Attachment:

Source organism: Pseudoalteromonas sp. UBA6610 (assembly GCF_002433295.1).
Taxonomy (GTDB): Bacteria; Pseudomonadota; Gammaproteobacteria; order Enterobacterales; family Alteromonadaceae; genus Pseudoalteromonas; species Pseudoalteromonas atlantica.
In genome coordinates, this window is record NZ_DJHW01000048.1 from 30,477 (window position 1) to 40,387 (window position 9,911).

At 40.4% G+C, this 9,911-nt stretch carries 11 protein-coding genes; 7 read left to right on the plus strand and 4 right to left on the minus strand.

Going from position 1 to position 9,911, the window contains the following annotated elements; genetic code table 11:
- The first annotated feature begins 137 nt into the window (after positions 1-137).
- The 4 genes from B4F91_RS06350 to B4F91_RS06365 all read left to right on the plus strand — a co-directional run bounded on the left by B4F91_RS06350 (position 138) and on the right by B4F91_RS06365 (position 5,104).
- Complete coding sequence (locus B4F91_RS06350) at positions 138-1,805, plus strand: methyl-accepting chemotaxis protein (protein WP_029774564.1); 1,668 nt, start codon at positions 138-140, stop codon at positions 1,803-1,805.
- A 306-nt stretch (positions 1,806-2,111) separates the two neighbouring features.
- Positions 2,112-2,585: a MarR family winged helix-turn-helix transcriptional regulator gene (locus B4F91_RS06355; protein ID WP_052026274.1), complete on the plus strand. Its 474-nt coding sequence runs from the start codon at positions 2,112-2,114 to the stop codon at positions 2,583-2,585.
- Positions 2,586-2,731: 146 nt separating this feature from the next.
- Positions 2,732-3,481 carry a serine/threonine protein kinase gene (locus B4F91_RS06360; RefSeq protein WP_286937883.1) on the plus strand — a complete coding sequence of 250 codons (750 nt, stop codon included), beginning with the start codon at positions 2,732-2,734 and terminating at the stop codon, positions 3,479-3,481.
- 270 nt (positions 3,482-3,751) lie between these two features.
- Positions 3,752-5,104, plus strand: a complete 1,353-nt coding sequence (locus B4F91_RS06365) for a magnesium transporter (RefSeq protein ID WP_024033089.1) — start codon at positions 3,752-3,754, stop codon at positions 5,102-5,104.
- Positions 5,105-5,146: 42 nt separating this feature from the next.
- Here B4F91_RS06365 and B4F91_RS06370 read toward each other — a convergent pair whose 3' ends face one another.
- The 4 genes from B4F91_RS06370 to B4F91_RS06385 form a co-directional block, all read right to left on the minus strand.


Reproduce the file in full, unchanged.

Source organism: Pseudoalteromonas sp. UBA6610 (assembly GCF_002433295.1).
Taxonomy (GTDB): Bacteria; Pseudomonadota; Gammaproteobacteria; order Enterobacterales; family Alteromonadaceae; genus Pseudoalteromonas; species Pseudoalteromonas atlantica.
In genome coordinates, this window is record NZ_DJHW01000048.1 from 30,477 (window position 1) to 40,387 (window position 9,911).

At 40.4% G+C, this 9,911-nt stretch carries 11 protein-coding genes; 7 read left to right on the plus strand and 4 right to left on the minus strand.

Going from position 1 to position 9,911, the window contains the following annotated elements; genetic code table 11:
- The first annotated feature begins 137 nt into the window (after positions 1-137).
- The 4 genes from B4F91_RS06350 to B4F91_RS06365 all read left to right on the plus strand — a co-directional run bounded on the left by B4F91_RS06350 (position 138) and on the right by B4F91_RS06365 (position 5,104).
- Complete coding sequence (locus B4F91_RS06350) at positions 138-1,805, plus strand: methyl-accepting chemotaxis protein (protein WP_029774564.1); 1,668 nt, start codon at positions 138-140, stop codon at positions 1,803-1,805.
- A 306-nt stretch (positions 1,806-2,111) separates the two neighbouring features.
- Positions 2,112-2,585: a MarR family winged helix-turn-helix transcriptional regulator gene (locus B4F91_RS06355; protein ID WP_052026274.1), complete on the plus strand. Its 474-nt coding sequence runs from the start codon at positions 2,112-2,114 to the stop codon at positions 2,583-2,585.
- Positions 2,586-2,731: 146 nt separating this feature from the next.
- Positions 2,732-3,481 carry a serine/threonine protein kinase gene (locus B4F91_RS06360; RefSeq protein WP_286937883.1) on the plus strand — a complete coding sequence of 250 codons (750 nt, stop codon included), beginning with the start codon at positions 2,732-2,734 and terminating at the stop codon, positions 3,479-3,481.
- 270 nt (positions 3,482-3,751) lie between these two features.
- Positions 3,752-5,104, plus strand: a complete 1,353-nt coding sequence (locus B4F91_RS06365) for a magnesium transporter (RefSeq protein ID WP_024033089.1) — start codon at positions 3,752-3,754, stop codon at positions 5,102-5,104.
- Positions 5,105-5,146: 42 nt separating this feature from the next.
- Here B4F91_RS06365 and B4F91_RS06370 read toward each other — a convergent pair whose 3' ends face one another.
- The 4 genes from B4F91_RS06370 to B4F91_RS06385 form a co-directional block, all read right to left on the minus strand.